RCU Assisting Development of New Health-Related Curricula
Health information technology task force members included (first row, left to right) Lora Little, Itawamba Community College; Christy Roberts, George Health Systems; Melissa Cotton, Southwest Community College; Kory Hudson, Singing River Health Systems; (back row, left to right) Mallory Pennington, North Mississippi Medical Center; Dr. Angela Morey, University of Mississippi Medical Center; Patrice Williams, Simpson County Technical Center; Donna Vaughn, Itawamba Community College; and Cheryl Guyton, OCH Regional Medical Center.
February 6, 2020
Under the guidance of the RCU, task forces of educators and industry professionals from across the state are helping the MDE develop and implement two new health care-related curricula.
Pilot programs are expected to be in place for health information technology (HIT) and fitness and nutrition in Mississippi classrooms by the 2020-2021 academic year, and the two programs should be brought before the Mississippi State Board of Education for approval by the end of 2022.
HIT is a stand-alone, two-year program for students interested in an alternative path to the health care and medical fields. It will cover a variety of topics, including basic health care systems, medical terminology, Microsoft Word and Excel, electronic medical records and field-specific finances.
The fitness and nutrition program will provide students with a third option within the health science cluster. They will receive specialized instruction in nutrition, energy systems and other fundamental components of basic health and fitness, and hands-on experiences and training, including the capabilities to receive CPR and fitness trainer certifications.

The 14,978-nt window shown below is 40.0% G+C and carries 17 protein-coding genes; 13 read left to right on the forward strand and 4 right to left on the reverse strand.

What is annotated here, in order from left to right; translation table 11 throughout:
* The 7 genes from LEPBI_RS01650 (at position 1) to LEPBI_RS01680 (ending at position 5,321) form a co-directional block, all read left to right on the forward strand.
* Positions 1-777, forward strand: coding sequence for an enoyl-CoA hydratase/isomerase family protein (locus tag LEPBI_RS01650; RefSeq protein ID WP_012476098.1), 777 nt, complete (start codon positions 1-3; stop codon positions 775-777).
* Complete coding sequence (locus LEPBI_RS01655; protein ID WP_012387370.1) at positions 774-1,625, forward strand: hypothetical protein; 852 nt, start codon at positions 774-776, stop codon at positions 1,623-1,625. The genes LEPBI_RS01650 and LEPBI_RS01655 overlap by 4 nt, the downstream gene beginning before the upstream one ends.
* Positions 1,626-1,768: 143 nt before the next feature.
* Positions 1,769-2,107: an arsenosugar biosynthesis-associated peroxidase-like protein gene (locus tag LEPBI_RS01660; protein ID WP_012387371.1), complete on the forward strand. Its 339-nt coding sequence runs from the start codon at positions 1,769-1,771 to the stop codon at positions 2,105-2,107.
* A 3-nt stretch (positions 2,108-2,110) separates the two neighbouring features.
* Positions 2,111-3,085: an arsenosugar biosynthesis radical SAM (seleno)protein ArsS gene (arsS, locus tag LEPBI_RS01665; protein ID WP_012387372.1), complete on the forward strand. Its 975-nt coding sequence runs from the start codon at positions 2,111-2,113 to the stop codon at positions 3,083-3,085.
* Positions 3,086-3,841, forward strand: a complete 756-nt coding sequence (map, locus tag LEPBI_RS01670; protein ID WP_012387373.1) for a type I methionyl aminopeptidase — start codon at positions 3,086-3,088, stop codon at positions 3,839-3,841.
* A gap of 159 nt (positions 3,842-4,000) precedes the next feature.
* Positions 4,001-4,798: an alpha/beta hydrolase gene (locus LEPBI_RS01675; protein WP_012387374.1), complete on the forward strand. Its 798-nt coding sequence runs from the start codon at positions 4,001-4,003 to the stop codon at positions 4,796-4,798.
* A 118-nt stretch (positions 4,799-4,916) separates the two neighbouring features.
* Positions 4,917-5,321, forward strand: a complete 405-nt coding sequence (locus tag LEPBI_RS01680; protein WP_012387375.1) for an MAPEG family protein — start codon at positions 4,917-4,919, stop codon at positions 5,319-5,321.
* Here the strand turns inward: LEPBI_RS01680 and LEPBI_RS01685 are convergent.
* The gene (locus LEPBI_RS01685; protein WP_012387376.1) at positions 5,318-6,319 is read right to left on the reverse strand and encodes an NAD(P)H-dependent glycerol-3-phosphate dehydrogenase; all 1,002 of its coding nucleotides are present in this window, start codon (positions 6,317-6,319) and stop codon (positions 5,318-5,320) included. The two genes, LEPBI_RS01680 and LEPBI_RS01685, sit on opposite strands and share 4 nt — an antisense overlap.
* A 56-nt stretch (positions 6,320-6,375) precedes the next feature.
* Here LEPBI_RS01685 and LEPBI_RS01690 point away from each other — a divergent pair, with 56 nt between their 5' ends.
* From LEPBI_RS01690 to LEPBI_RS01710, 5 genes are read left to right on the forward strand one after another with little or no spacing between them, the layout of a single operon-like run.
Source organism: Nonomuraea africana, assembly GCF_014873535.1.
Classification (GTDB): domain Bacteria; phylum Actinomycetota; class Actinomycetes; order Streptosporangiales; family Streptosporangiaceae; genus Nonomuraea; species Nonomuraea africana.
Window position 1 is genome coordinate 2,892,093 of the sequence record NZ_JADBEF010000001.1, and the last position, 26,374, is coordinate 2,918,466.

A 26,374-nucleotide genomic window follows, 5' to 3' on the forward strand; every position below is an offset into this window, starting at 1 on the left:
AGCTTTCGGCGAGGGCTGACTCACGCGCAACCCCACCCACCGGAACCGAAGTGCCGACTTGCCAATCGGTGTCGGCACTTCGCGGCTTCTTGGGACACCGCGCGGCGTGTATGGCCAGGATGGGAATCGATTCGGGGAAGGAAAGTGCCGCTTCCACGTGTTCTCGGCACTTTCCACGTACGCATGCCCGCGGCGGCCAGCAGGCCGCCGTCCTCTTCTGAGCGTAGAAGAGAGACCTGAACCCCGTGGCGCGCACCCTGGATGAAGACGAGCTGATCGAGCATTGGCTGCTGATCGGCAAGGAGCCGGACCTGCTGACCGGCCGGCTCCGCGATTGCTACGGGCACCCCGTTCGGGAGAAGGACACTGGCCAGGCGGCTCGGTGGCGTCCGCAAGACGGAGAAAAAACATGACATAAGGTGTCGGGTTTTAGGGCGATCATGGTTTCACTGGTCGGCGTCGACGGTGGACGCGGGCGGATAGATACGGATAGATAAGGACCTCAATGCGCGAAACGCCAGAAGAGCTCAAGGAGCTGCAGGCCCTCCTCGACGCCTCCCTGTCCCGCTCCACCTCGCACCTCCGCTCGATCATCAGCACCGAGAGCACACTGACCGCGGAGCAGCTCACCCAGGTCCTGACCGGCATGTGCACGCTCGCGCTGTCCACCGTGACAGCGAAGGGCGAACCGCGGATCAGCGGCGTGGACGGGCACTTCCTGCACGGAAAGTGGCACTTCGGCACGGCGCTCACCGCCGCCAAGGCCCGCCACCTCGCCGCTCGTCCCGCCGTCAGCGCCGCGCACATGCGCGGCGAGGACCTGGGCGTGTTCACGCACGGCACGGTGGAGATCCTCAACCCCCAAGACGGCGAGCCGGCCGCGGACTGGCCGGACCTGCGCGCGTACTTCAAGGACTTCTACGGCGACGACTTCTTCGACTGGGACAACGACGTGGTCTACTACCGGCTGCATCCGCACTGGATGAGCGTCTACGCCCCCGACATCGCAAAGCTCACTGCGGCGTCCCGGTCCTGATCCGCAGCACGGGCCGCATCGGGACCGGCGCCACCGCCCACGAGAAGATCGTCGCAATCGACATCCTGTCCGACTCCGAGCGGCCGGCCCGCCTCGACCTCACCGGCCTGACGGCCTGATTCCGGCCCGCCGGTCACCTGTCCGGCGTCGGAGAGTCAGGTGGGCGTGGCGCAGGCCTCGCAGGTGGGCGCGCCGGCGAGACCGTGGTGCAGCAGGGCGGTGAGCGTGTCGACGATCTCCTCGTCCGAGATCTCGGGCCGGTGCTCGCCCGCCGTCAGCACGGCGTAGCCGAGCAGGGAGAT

Sam Watts, the RCU's curriculum specialist for health science, said the two curricula will provide skills to students that will give them a competitive advantage when looking for jobs in the growing field.
"There will always be jobs available in big-city hospitals and small-town clinics that use the skills taught by our HIT curriculum," he said. "This program will more than adequately prepare students for those entry-level jobs and also provide pathways to community colleges, four-year universities and post-graduate opportunities if they so choose to continue their education.
"In regard to fitness and nutrition, students will be able to take a baseline assessment of their clients, monitor their progress and make changes as necessary," Watts added. "Students will practice performing and coaching good technique with various exercises and be able to program and write workouts for their clients using a variety of equipment and movements. Finally, they will know how to pursue any other careers in fitness and nutrition once they have completed this course, enabling them to make the best decisions for their future education and career choices."
For more information about this task force and curriculum, email Watts at email@example.com.
Founded in 1965, the RCU contributes to MSU’s mission as a land-grant institution to better the lives of Mississippians with a focus on improving education. In particular, the RCU benefits K-12 and higher education by developing curricula and assessments, providing training and learning opportunities for educators, researching and evaluating programs, supporting and promoting career and technical education, and leading education innovations. For more information about RCU, rcu.msstate.edu or follow the organization on Facebook at facebook.com/rcumsu or on Twitter at twitter.com/rcumsu.